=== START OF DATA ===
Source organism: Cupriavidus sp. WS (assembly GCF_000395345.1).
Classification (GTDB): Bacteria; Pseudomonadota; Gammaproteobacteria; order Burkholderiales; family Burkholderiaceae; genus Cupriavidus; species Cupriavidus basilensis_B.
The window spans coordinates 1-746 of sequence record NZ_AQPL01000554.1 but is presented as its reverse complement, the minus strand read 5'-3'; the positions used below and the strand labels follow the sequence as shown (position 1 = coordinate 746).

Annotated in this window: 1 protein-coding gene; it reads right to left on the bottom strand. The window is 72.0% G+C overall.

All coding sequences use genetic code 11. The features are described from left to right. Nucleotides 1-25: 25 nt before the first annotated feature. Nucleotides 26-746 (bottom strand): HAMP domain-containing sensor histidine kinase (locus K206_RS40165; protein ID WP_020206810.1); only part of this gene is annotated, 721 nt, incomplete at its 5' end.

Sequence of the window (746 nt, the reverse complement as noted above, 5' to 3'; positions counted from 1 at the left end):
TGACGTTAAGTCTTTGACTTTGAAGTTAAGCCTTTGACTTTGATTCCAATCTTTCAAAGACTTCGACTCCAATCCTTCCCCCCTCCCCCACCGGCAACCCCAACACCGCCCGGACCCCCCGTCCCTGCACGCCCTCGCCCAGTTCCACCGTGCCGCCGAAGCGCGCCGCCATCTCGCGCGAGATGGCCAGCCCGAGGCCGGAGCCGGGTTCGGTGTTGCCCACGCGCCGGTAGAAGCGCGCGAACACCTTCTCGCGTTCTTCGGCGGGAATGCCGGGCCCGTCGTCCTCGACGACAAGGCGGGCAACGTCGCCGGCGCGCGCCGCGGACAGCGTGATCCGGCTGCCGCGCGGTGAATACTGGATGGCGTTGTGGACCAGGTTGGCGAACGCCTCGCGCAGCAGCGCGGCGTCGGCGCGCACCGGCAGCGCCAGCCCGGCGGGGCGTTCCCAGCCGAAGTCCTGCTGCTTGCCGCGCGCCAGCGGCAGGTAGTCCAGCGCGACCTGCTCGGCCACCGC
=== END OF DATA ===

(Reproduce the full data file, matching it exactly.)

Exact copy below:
Source organism: Cupriavidus sp. WS (assembly GCF_000395345.1).
Classification (GTDB): Bacteria; Pseudomonadota; Gammaproteobacteria; order Burkholderiales; family Burkholderiaceae; genus Cupriavidus; species Cupriavidus basilensis_B.
The window spans coordinates 1-746 of sequence record NZ_AQPL01000554.1 but is presented as its reverse complement, the minus strand read 5'-3'; the positions used below and the strand labels follow the sequence as shown (position 1 = coordinate 746).

Annotated in this window: 1 protein-coding gene; it reads right to left on the bottom strand. The window is 72.0% G+C overall.

All coding sequences use genetic code 11. The features are described from left to right. Nucleotides 1-25: 25 nt before the first annotated feature. Nucleotides 26-746 (bottom strand): HAMP domain-containing sensor histidine kinase (locus K206_RS40165; protein ID WP_020206810.1); only part of this gene is annotated, 721 nt, incomplete at its 5' end.

Sequence of the window (746 nt, the reverse complement as noted above, 5' to 3'; positions counted from 1 at the left end):
TGACGTTAAGTCTTTGACTTTGAAGTTAAGCCTTTGACTTTGATTCCAATCTTTCAAAGACTTCGACTCCAATCCTTCCCCCCTCCCCCACCGGCAACCCCAACACCGCCCGGACCCCCCGTCCCTGCACGCCCTCGCCCAGTTCCACCGTGCCGCCGAAGCGCGCCGCCATCTCGCGCGAGATGGCCAGCCCGAGGCCGGAGCCGGGTTCGGTGTTGCCCACGCGCCGGTAGAAGCGCGCGAACACCTTCTCGCGTTCTTCGGCGGGAATGCCGGGCCCGTCGTCCTCGACGACAAGGCGGGCAACGTCGCCGGCGCGCGCCGCGGACAGCGTGATCCGGCTGCCGCGCGGTGAATACTGGATGGCGTTGTGGACCAGGTTGGCGAACGCCTCGCGCAGCAGCGCGGCGTCGGCGCGCACCGGCAGCGCCAGCCCGGCGGGGCGTTCCCAGCCGAAGTCCTGCTGCTTGCCGCGCGCCAGCGGCAGGTAGTCCAGCGCGACCTGCTCGGCCACCGC